What Is The Scope of Project TWENTY21?

It is the first-of-its-kind project in the UK where, 9 months after the law changed to allow prescription of cannabinoids as well as the medical importation of the same, there are less than 20 (legal) patients in the country. And all of the successful candidates so far have fought for the right and still do.

While important in its own right, the concept if not forward motion on the same, is also poised to create similar trials all over Europe. This is especially true in countries (like France) where the issue of reform has not moved at all. Or even in Germany (with well over 50,000 patients two and a half years after similar reform was passed by the Bundestag) where problems with access and questions about medical efficacy still frustrate the close to a million Germans who cannot access the drug. Switzerland and Luxembourg may yet prove to be similiarly interesting.

Why Is This Timely?

There has been an increased call for the need for widespread and sustained population trials across Europe as the cannabis industry has really begun to establish itself since mid-2016. This is the only way to help forward medical understanding of cannabinoids at a level that leads to mainstream acceptance. And more importantly, medical and payer mainstream approvals. Until that happens, despite all the press releases, overall sales across the continent remain low.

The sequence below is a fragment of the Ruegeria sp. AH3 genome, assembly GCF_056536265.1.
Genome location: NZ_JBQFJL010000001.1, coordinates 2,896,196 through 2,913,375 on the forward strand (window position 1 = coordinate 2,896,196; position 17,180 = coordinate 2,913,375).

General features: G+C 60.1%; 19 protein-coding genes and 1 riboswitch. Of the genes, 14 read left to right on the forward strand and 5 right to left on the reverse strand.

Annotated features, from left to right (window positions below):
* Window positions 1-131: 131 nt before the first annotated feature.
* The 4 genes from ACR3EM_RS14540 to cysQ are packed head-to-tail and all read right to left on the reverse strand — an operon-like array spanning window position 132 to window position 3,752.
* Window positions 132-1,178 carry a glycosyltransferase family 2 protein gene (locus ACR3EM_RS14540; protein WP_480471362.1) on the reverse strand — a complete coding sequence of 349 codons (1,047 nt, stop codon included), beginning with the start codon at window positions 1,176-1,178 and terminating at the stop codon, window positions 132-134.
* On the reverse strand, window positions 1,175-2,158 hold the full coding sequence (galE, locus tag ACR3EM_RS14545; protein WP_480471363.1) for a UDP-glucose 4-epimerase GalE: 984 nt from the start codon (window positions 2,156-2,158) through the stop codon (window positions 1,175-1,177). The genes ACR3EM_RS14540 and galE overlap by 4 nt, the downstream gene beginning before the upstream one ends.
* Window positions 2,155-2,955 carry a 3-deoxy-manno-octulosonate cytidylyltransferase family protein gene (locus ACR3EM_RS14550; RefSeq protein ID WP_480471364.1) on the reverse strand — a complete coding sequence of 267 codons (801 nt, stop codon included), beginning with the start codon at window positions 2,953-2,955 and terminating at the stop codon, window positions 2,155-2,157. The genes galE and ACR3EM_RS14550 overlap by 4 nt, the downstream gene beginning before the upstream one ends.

One of the most important issues beyond this – the extraordinarily high pricing seen in Europe until late last year – has also played a role of course. Payers (see the German “statutory” health insurers) on the front lines of uncertain medical efficacy are still reluctant to pay for a drug, in any form, they do not understand, do not have evidence for, and are still highly suspicious of.